Third time's a charm? Lawmakers headed back to Capitol to pass bonding bill, police reforms

Gov. Tim Walz has called a special session that starts Monday.
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Minnesota lawmakers are headed back to the state Capitol for their second special session of the summer. 

Gov. Tim Walz on Friday announced he'll convene a special legislative session that starts Monday, July 13, during which he hopes Democrats and Republicans can agree on police reform legislation and accountability, as well as passing a bonding bill that builds a more equitable economy. 

“I am asking Republicans and Democrats in the Legislature to work together on the urgent matters Minnesotans expect them to tackle this summer,” Gov. Walz said in a news release. “Our state had a trying few months, and we need the Legislature to rise to the occasion and get things done to help Minnesotans rebuild and recover. Give me a bill to sign on police accountability and reform and let’s work together to build a stronger, more equitable economy by investing in local jobs and projects across the state.”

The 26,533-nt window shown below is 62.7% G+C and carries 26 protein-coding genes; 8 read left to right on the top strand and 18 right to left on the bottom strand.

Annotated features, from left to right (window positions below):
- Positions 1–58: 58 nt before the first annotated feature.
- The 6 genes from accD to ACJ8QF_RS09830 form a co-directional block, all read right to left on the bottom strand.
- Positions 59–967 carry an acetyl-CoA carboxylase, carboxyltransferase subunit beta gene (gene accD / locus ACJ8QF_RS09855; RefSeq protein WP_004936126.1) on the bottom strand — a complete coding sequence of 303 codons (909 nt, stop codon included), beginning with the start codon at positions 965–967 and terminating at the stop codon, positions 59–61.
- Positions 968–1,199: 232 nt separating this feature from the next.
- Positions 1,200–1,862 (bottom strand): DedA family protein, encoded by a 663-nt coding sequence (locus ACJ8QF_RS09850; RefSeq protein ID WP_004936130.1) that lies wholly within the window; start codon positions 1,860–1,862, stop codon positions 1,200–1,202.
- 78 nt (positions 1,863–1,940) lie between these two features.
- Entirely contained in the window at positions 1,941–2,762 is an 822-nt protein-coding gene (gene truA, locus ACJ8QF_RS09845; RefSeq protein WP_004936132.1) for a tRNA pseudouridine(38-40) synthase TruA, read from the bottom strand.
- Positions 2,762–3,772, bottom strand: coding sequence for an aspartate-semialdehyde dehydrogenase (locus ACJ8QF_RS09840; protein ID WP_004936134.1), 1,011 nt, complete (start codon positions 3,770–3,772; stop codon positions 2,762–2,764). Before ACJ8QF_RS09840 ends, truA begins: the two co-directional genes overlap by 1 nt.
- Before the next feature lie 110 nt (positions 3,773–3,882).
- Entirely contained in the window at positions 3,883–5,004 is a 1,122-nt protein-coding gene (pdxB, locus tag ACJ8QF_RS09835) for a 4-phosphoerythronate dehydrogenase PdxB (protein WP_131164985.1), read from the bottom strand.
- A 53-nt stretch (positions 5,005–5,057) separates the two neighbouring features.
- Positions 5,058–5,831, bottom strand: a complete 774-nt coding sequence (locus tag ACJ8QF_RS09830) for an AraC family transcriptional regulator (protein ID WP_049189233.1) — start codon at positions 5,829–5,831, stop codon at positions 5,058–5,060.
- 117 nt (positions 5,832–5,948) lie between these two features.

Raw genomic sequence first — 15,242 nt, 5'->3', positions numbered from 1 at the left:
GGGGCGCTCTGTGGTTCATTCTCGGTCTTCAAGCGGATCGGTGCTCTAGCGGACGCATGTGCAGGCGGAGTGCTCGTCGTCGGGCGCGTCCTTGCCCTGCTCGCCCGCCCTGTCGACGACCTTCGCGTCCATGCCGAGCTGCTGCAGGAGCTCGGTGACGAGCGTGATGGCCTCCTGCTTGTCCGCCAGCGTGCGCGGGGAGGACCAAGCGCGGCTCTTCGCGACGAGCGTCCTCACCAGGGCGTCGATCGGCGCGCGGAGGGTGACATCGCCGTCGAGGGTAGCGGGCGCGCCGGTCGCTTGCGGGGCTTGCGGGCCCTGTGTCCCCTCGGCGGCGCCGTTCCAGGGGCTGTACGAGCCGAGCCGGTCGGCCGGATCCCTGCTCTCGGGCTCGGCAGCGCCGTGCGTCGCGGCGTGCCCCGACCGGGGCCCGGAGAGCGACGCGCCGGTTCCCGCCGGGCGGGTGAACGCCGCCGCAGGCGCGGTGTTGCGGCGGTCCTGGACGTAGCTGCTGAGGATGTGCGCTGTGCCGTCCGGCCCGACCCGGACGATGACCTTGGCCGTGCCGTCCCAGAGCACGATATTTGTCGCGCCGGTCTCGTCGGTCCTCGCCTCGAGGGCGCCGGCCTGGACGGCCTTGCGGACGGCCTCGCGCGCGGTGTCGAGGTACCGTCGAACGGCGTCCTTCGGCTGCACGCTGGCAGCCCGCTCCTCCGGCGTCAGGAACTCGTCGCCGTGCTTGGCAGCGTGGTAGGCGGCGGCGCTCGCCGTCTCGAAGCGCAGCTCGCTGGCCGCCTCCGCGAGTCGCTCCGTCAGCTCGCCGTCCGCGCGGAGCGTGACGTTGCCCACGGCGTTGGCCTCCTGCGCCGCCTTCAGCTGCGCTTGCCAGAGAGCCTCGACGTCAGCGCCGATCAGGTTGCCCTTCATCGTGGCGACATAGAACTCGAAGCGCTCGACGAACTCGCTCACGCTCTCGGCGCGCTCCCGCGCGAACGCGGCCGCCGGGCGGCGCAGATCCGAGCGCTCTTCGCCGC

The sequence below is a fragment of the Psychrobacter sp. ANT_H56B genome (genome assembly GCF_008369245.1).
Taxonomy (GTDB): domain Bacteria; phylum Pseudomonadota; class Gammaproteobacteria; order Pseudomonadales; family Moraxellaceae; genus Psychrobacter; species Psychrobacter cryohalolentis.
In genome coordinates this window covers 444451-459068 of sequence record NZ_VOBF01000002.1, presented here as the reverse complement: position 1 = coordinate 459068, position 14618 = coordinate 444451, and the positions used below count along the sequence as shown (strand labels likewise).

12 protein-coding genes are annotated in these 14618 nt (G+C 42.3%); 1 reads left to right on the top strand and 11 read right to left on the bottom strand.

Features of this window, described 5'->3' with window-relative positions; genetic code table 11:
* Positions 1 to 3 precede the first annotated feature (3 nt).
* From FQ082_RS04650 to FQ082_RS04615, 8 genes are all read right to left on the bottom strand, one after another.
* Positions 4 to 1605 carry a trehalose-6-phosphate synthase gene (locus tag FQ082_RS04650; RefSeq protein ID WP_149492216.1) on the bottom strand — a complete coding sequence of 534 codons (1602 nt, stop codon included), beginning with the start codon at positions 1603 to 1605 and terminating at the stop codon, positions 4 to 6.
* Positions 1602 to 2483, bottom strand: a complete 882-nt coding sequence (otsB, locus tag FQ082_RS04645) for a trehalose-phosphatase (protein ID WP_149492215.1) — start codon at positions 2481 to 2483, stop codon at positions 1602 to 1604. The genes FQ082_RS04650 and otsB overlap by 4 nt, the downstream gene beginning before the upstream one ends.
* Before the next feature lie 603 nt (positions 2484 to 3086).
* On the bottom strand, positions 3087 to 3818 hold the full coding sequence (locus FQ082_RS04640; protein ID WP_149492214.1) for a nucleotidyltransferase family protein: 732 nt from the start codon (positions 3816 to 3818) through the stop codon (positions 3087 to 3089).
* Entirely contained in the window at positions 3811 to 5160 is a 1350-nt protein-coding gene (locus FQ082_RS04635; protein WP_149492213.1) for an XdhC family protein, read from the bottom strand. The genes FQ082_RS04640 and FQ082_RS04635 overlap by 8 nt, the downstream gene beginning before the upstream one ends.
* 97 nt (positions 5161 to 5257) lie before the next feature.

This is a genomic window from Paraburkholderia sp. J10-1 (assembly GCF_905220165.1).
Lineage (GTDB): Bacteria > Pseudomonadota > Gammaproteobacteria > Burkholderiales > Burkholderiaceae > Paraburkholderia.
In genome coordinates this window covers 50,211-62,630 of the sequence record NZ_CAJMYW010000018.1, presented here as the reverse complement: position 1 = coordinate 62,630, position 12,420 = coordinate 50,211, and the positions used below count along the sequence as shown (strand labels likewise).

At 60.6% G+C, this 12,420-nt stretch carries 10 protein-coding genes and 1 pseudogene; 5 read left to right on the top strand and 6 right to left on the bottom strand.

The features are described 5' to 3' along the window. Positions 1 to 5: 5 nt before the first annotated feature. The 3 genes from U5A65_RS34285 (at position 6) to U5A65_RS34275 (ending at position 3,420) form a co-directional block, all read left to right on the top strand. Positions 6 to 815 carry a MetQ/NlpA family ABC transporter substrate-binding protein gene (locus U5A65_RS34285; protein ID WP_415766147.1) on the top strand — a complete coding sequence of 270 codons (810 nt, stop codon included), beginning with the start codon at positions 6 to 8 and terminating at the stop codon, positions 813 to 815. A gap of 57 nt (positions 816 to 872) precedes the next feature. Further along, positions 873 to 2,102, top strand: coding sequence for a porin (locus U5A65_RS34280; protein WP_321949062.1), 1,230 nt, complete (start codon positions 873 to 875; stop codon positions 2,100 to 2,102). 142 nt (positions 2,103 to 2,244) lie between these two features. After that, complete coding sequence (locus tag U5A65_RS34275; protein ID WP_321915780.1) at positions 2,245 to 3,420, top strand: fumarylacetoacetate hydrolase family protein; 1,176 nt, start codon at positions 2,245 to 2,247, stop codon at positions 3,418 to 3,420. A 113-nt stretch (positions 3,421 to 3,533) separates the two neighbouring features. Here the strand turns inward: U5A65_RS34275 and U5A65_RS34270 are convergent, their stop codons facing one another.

The Minnesota legislature adjourned its regular session in mid-May, but because it failed to pass a bonding bill a special session was expected. By the time the governor called the special session, which began June 12, the goals for the special session had changed to include police reform legislation in the wake of the death of George Floyd while in custody of Minneapolis police.

That special session lasted about a week, with the Republican-controlled Senate adjourning before the Legislature passed any police reform measures because the House and Senate couldn't agree. The Legislature also failed to pass a bonding bill.

Walz says he supports the recommendations on police reform and accountability that were introduced by the Minnesota People of Color and Indigenous Caucus and the Attorney General’s Police-Involved Deadly Force Encounters Working Group, which include use-of-force reform, greater police oversight, community healing, and form for training, prosecution and investigations.

In the bonding bill, Walz said he'd like to see projects that revitalize infrastructure and create good-paying jobs, adding that he'd like to work with stakeholders to provide assistance for the businesses that were impacted by the riots in the Twin Cities. 

“We are ready to work with our partners in the legislature to make meaningful change for Minnesotans,” Lt. Gov. Peggy Flanagan said in the release. “People across the state are counting on us to come together to invest in local projects, police accountability and reform, and a stronger, more equitable economy. Let’s get it done together.”

Walz will also extend the COVID-19 peacetime emergency by 30 days. 

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